Supported hospital discharge scheme is an ‘invaluable second pair of hands’

The Royal Voluntary Service is boosting wellbeing for older people, reducing readmissions and building relationships with social workers, writes chief executive David McCullough

Photo: Action Press/Rex Features

By David McCullough, the Chief Executive of the Royal Voluntary Service

In the last five years, almost 200,000 people over the age of 75 returned home from hospital without the support they needed to be able to look after themselves.

At the Royal Voluntary Service, we believe in helping older people to live safely and independently in their homes for as long as possible and this is why we are campaigning to end going home from hospital alone.

Our ‘Home from Hospital’ scheme gives a helping hand when it is most needed by supporting older people to prepare for discharge. Once they’re ready to go home, our trained volunteers provide transport, make sure their home is warm and there is food in the house, and are on hand to share a cuppa and a listening ear.

Boosting confidence

For the next six weeks, or for as long as needed, our volunteers help by picking up prescriptions, arranging transport for follow-up medical appointments and providing much-needed companionship. As their confidence grows, we encourage service users to engage in social activities, which helps build up their overall well-being and resilience.

The support doesn’t stop at the end of the programme and once older people are well on the road to recovery, our Good Neighbours volunteers can help them keep safe and healthy. They pop round regularly for a chat, help with housework, take them out to the shops or hairdresser and encourage older people to get their life back to normal.

Achieving results

Individually these are small acts of kindness but together they can make a big difference to the lives of thousands of older people. At the same time, we are helping to cut the numbers of avoidable readmissions to hospital.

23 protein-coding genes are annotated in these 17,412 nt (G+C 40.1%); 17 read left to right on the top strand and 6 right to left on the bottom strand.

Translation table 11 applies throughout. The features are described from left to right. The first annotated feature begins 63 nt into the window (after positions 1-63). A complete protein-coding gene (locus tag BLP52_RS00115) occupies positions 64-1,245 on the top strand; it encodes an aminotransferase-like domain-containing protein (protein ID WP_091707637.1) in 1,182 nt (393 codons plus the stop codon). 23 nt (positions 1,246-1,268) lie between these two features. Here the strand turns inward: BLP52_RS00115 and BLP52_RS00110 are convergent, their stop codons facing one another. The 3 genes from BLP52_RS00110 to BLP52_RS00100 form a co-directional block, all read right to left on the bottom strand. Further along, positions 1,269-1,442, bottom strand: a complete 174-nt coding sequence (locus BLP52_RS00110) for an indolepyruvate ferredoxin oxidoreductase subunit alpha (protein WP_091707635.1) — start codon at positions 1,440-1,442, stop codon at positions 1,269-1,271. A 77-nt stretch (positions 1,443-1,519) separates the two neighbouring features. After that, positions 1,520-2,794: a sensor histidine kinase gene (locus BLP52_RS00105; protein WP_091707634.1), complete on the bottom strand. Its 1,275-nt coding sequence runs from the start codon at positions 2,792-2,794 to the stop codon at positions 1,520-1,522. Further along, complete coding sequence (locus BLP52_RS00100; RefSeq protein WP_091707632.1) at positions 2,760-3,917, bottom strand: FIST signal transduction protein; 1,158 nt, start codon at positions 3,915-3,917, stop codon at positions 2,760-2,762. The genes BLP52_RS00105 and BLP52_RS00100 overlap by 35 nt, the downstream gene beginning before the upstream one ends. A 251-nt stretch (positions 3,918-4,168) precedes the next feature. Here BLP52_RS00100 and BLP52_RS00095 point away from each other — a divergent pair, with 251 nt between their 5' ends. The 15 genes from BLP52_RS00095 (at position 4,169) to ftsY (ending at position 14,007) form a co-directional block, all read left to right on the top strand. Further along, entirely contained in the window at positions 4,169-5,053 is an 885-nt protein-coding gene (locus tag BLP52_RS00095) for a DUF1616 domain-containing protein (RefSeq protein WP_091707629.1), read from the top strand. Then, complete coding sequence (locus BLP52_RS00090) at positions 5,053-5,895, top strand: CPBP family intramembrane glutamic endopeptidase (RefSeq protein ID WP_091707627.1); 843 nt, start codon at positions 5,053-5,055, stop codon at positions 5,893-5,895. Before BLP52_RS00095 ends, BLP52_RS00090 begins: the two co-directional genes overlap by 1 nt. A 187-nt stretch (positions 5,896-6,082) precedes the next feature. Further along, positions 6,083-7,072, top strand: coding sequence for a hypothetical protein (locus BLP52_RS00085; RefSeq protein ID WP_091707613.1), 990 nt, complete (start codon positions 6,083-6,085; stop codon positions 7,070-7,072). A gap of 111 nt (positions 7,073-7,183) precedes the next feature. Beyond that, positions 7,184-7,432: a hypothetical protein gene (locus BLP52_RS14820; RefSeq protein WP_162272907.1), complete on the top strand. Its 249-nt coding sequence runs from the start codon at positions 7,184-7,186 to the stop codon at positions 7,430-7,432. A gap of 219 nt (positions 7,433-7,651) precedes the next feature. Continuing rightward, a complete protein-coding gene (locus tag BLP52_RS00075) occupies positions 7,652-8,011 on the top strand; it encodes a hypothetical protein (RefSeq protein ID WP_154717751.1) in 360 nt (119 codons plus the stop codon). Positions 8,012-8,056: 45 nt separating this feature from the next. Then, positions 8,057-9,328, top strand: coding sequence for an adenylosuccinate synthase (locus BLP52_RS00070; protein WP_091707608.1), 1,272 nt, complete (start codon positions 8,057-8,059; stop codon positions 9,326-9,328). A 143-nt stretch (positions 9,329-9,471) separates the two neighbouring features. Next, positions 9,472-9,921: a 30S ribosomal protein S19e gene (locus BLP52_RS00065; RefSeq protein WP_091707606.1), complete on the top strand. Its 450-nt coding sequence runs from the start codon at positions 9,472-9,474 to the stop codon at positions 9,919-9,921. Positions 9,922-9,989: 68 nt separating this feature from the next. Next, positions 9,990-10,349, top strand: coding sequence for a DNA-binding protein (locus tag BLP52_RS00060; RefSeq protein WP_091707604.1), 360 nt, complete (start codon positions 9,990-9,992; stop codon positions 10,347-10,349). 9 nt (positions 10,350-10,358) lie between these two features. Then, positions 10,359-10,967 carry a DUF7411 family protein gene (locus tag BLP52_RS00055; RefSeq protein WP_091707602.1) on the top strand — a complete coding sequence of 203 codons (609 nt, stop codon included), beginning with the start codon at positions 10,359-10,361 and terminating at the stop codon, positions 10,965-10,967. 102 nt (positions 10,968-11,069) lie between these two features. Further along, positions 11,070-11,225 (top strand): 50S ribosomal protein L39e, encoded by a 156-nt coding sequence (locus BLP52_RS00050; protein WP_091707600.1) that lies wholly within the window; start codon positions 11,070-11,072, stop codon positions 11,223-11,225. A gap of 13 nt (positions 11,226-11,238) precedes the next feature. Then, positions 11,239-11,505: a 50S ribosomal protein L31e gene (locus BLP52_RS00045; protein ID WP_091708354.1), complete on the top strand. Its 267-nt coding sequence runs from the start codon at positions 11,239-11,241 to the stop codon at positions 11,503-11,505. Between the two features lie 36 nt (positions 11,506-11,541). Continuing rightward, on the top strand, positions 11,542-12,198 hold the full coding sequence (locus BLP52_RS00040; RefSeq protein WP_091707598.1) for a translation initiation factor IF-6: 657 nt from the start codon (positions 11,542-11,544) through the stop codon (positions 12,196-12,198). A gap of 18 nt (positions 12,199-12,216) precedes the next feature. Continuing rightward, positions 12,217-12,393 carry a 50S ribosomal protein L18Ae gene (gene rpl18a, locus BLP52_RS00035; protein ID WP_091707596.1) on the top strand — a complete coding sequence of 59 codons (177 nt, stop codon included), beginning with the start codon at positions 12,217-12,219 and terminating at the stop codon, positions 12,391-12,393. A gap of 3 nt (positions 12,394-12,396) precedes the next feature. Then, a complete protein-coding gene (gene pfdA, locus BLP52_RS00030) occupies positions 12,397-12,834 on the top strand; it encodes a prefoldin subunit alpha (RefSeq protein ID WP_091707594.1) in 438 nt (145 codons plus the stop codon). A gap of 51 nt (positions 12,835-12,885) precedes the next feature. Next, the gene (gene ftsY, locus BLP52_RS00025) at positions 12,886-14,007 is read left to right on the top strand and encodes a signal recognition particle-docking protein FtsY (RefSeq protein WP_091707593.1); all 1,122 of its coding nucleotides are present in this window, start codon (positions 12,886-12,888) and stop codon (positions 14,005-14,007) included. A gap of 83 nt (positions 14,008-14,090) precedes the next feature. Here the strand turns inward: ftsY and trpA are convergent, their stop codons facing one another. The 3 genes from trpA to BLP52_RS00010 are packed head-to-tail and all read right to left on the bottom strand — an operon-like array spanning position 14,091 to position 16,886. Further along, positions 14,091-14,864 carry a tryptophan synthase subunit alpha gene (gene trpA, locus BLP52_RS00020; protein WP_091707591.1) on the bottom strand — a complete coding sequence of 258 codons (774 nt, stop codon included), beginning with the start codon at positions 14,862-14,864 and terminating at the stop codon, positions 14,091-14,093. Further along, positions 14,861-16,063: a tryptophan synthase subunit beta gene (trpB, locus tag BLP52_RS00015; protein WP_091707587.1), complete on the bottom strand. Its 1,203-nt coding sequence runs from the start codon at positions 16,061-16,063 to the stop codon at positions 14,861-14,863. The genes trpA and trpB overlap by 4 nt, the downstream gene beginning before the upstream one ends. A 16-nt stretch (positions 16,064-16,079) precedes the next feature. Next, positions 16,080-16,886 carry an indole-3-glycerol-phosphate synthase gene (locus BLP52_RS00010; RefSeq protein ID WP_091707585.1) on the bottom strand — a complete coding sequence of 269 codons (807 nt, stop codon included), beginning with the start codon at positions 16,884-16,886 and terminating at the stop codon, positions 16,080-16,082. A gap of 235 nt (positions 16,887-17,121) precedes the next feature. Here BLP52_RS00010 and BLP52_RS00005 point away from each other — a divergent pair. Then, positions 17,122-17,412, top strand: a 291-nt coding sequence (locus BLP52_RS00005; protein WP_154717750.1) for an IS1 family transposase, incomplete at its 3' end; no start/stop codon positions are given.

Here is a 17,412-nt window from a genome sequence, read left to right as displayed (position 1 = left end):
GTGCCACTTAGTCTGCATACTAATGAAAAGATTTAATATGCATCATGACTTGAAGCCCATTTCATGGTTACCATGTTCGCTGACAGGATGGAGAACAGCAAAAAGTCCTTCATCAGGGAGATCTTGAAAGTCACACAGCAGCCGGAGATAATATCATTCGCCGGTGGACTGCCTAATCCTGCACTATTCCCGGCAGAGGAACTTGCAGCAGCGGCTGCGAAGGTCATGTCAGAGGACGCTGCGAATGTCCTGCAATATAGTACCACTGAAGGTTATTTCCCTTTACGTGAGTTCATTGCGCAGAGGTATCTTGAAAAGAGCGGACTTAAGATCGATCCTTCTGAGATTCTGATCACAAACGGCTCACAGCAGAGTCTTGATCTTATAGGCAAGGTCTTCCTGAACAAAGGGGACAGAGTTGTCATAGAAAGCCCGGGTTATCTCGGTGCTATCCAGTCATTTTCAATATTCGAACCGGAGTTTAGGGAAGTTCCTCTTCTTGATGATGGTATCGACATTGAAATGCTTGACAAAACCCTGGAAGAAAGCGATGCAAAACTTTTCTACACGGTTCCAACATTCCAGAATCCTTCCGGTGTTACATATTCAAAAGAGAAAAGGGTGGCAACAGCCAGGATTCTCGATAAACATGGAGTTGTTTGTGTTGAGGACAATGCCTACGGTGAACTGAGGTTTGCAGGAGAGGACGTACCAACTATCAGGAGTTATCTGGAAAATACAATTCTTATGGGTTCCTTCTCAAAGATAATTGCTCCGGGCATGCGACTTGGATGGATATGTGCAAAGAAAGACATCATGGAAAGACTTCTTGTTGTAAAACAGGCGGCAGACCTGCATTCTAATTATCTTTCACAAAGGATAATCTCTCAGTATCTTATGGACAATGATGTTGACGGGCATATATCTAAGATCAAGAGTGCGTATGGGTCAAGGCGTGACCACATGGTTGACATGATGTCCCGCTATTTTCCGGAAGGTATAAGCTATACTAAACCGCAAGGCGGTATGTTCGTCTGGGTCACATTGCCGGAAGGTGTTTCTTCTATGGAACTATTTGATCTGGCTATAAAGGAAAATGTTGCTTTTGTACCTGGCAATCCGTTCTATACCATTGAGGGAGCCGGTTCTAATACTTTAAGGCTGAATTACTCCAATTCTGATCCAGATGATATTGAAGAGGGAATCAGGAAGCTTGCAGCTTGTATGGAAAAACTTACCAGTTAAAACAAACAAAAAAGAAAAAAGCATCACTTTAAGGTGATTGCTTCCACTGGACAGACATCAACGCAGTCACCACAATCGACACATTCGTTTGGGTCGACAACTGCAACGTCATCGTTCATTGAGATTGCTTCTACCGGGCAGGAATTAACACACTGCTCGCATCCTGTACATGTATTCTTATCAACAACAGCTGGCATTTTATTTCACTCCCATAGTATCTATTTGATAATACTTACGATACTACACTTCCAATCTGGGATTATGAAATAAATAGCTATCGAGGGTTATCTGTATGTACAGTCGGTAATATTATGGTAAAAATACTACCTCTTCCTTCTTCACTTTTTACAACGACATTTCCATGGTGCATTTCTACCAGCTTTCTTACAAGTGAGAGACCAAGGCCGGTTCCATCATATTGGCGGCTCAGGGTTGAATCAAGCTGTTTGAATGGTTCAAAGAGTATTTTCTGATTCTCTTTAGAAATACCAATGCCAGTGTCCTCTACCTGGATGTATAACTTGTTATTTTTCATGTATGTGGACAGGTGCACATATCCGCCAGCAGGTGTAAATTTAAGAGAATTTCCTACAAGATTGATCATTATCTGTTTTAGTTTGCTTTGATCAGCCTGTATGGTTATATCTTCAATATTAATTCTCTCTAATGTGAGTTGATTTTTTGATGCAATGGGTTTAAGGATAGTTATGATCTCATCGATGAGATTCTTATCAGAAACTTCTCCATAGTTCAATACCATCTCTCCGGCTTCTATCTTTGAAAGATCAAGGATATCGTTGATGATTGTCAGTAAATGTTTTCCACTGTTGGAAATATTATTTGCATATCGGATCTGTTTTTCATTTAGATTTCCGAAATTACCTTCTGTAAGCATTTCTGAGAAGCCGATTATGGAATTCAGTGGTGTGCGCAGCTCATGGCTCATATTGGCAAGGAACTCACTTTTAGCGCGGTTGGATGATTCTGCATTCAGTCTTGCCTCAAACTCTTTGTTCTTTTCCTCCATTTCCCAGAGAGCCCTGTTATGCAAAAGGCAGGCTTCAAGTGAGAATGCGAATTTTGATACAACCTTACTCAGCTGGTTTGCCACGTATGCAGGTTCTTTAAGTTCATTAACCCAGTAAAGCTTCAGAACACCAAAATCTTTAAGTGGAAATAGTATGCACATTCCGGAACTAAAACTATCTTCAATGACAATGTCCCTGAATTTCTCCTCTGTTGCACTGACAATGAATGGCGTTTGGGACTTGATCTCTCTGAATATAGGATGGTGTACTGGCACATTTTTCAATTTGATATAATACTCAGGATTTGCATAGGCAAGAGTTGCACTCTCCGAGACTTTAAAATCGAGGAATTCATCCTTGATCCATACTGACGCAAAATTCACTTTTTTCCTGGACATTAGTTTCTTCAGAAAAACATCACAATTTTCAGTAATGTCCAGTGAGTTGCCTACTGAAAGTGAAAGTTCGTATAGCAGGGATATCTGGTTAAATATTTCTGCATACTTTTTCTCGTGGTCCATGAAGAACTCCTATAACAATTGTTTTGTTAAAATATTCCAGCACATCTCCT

Going home unsupported means that older people are twice as likely to be readmitted to hospital within three months, but readmission rates among people supported by our scheme in Leicestershire were half the national average.

Service users have also reported that the scheme has dramatically improved their experience following hospital discharge. Some of the people we’ve helped have been very anxious about how they will cope on their own, especially if their relatives live a long way away.  But once they’ve been introduced to our volunteers they are much more confident, knowing that they have what one user called ‘an invaluable second pair of hands’.

Supporting prevention

As volunteers work closely with service users they are also able to identify specific needs, such as support with falls prevention or they may notice worsening mobility issues.

Although our volunteers have no formal relationships with social workers, our experience is that informal relationships develop which can improve the support offered to older people. By working alongside adult care teams they are able to suggest practical ways in which the Royal Voluntary Service can provide help.

In some areas of the country we are seeing local authorities recognise the value of this type and level of intervention and they are responding with contracts that formalise this relationship. These contracts are developed as outcome-based services, usually with a basis in fair access to care criteria, and give us the ability to significantly contribute to an older person’s wellbeing.

We support them to access the services, information & support they need to live safe, comfortable, fulfilling and independent lives.

 

 

 

 

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